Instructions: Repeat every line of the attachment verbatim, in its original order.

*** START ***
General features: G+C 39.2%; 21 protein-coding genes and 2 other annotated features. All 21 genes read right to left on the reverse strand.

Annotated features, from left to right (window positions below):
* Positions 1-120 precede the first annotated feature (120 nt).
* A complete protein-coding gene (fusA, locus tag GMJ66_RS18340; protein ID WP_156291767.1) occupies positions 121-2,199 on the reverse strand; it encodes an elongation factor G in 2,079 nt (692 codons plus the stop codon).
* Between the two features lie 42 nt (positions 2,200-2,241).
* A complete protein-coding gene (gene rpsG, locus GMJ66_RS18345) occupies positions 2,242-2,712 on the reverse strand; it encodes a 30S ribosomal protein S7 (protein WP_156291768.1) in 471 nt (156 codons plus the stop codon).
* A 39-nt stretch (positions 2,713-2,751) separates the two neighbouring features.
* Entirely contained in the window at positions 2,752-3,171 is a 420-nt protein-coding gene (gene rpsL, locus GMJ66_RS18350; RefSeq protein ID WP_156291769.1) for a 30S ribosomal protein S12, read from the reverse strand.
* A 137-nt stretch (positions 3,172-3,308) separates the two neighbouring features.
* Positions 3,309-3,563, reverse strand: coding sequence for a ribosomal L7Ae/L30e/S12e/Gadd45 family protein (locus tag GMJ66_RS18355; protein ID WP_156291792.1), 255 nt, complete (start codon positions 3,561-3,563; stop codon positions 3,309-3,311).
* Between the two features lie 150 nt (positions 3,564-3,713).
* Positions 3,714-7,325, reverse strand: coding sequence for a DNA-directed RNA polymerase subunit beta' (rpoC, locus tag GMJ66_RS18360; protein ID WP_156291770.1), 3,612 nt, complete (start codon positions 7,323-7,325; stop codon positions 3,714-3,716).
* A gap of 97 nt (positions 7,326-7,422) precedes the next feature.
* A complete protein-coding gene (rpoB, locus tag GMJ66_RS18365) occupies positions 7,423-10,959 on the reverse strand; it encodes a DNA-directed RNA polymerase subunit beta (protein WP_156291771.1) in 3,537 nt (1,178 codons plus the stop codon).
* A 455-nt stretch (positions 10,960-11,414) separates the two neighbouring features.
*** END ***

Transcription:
General features: G+C 39.2%; 21 protein-coding genes and 2 other annotated features. All 21 genes read right to left on the reverse strand.

Annotated features, from left to right (window positions below):
* Positions 1-120 precede the first annotated feature (120 nt).
* A complete protein-coding gene (fusA, locus tag GMJ66_RS18340; protein ID WP_156291767.1) occupies positions 121-2,199 on the reverse strand; it encodes an elongation factor G in 2,079 nt (692 codons plus the stop codon).
* Between the two features lie 42 nt (positions 2,200-2,241).
* A complete protein-coding gene (gene rpsG, locus GMJ66_RS18345) occupies positions 2,242-2,712 on the reverse strand; it encodes a 30S ribosomal protein S7 (protein WP_156291768.1) in 471 nt (156 codons plus the stop codon).
* A 39-nt stretch (positions 2,713-2,751) separates the two neighbouring features.
* Entirely contained in the window at positions 2,752-3,171 is a 420-nt protein-coding gene (gene rpsL, locus GMJ66_RS18350; RefSeq protein ID WP_156291769.1) for a 30S ribosomal protein S12, read from the reverse strand.
* A 137-nt stretch (positions 3,172-3,308) separates the two neighbouring features.
* Positions 3,309-3,563, reverse strand: coding sequence for a ribosomal L7Ae/L30e/S12e/Gadd45 family protein (locus tag GMJ66_RS18355; protein ID WP_156291792.1), 255 nt, complete (start codon positions 3,561-3,563; stop codon positions 3,309-3,311).
* Between the two features lie 150 nt (positions 3,564-3,713).
* Positions 3,714-7,325, reverse strand: coding sequence for a DNA-directed RNA polymerase subunit beta' (rpoC, locus tag GMJ66_RS18360; protein ID WP_156291770.1), 3,612 nt, complete (start codon positions 7,323-7,325; stop codon positions 3,714-3,716).
* A gap of 97 nt (positions 7,326-7,422) precedes the next feature.
* A complete protein-coding gene (rpoB, locus tag GMJ66_RS18365) occupies positions 7,423-10,959 on the reverse strand; it encodes a DNA-directed RNA polymerase subunit beta (protein WP_156291771.1) in 3,537 nt (1,178 codons plus the stop codon).
* A 455-nt stretch (positions 10,960-11,414) separates the two neighbouring features.